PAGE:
Feb 26, 2013

NY Times Watch: Getting Gaza Wrong... Predictably cc @Sulliview

When the ceasefire went into effect between groups in Gaza and Israel after an eight day bombing campaign just before Thanksgiving last year, I knew it would only be a matter of time before reports of the ceasefire being broken began to cross the wire. But I also knew that regardless of who fired first, when or how often, it would be the Palestinians who would be blamed for breaking the ceasefire. In 2008, The New York Times reported correctly the events of 4 November 2008 when an Israeli airstrike broke a ceasefire leading to the Israeli assault on Gaza named "Cast Lead." Yet when "Cast Lead" began, The New York Times' editorial ignored its own reporting stating at the time:
Israel must defend itself. And Hamas must bear responsibility for ending a six-month ceasefire this month with a barrage of rocket attacks into Israeli territory.
As the Israeli assault on Gaza last year commenced, the mainstream media also failed to properly contextualize it in preceding events.

That's why we put together a post in early December tracking Israeli ceasefire violations. We've continued to update it since. Do you think The NY Times ever reported these incidents in the context of breaking the ceasefire? Nope.

Yet, today, for the "first time in more than three months" Israeli security officials reported that a rocket from Gaza landed in Israel. The NY Times headline: "Rocket From Gaza Hits Israel, Breaking Ceasefire".

The absurdity of this reporting is exceeded only by its predictability. The story categorically states that this rocket violates the ceasefire in both the headline and the lede:
For the first time in more than three months, at least one rocket fired from the Gaza Strip landed in southern Israel early on Tuesday morning, according to Israeli authorities, breaking a ceasefire that had been in place after eight days of intense violence between Israel and Gaza last fall.

How does the author handle all the Israeli violations? She states that a Hamas lawmaker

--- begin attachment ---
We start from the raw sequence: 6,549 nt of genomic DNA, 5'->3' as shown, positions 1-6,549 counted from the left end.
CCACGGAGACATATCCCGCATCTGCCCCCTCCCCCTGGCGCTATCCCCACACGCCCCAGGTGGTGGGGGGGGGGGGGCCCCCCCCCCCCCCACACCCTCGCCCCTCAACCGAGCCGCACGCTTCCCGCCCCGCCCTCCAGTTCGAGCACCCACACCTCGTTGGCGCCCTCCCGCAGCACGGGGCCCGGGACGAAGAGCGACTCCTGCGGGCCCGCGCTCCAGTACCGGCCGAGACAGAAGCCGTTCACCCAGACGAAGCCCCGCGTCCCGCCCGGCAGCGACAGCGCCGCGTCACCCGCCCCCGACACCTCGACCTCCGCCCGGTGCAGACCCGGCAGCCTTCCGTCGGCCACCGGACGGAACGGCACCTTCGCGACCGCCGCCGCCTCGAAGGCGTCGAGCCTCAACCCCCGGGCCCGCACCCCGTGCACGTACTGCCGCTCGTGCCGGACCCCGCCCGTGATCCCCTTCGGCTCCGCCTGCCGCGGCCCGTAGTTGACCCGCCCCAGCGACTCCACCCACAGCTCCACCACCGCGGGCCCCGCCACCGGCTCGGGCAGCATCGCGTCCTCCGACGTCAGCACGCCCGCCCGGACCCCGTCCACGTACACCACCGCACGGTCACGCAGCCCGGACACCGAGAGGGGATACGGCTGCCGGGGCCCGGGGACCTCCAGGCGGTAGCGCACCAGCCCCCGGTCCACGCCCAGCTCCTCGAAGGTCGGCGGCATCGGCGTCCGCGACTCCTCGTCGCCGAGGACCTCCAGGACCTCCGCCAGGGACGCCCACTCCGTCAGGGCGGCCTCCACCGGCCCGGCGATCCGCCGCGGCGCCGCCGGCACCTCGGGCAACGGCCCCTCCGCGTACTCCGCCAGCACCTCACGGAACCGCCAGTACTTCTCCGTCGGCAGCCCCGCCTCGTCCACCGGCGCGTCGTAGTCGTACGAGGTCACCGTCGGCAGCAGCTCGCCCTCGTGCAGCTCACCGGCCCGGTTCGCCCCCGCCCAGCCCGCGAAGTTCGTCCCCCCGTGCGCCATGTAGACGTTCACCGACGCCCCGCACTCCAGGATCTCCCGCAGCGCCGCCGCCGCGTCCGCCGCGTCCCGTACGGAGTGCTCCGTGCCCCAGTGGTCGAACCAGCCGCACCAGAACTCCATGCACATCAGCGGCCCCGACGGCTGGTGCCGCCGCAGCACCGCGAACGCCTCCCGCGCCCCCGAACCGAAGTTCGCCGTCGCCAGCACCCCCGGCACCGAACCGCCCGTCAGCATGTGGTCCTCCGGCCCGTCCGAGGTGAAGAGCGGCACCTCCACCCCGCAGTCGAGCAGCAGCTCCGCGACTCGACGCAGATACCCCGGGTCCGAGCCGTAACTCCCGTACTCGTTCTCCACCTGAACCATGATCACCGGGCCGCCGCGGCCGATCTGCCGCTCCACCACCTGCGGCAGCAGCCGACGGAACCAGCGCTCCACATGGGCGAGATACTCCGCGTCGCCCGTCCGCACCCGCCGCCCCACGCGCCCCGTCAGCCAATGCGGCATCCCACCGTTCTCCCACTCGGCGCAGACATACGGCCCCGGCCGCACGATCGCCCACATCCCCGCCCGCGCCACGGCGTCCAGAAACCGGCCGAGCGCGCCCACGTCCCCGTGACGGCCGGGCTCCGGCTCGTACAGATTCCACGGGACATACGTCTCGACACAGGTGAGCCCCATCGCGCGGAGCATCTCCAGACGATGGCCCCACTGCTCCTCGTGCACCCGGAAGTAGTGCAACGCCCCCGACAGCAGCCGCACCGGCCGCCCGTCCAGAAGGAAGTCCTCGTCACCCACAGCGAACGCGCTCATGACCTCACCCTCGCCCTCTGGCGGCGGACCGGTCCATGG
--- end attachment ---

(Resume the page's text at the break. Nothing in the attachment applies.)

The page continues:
accused Israel of violating the ceasefire first, citing several incidents in which Gazans have been shot near the strip’s borders with Israel and fishermen attacked at sea; the Israeli authorities have said their soldiers and sailors were only responding to efforts to breach the new limits set out in the ceasefire agreement.
There you have it. The notion that a projectile from Gaza breaks the ceasefire is presented as fact, which the author stands behind with her own voice, but the notion that Israel has violated the ceasefire persistently is presented as a he said/he said between a Hamas official and Israeli authorities. No doubt an American audience is conditioned to believe the Israeli version.

UPDATE: Time to give credit where credit is due. While the text of the blog post above accurately reflects the New York Times article as it first appeared, the Times has since edited the story. It is much shorter now. It no longer refers to the cease-fire in the headline or assigns blame on party in Gaza for breaking it but instead reads "Israel Struck by Rocket From Gaza After a Death". Further, its description of cease-fire violations by the parties is far more accurate:
The rocket, which came down on a road outside the city of Ashkelon and caused no injuries, was the first from Gaza to hit Israel in the three months since a cease-fire agreement ended eight days of cross-border violence. Israel has violated the cease-fire several times by firing on fishermen and farmers approaching newly relaxed security perimeters, but the agreement has otherwise held.
This is a far better representation of reality than what appeared earlier. Hopefully it is this version which made it into the print edition. Of course it would have been best had the Times reported on the Israeli violations when they occurred,  as they did with this single rocket, but nonetheless the updated version of this article is far improved. 

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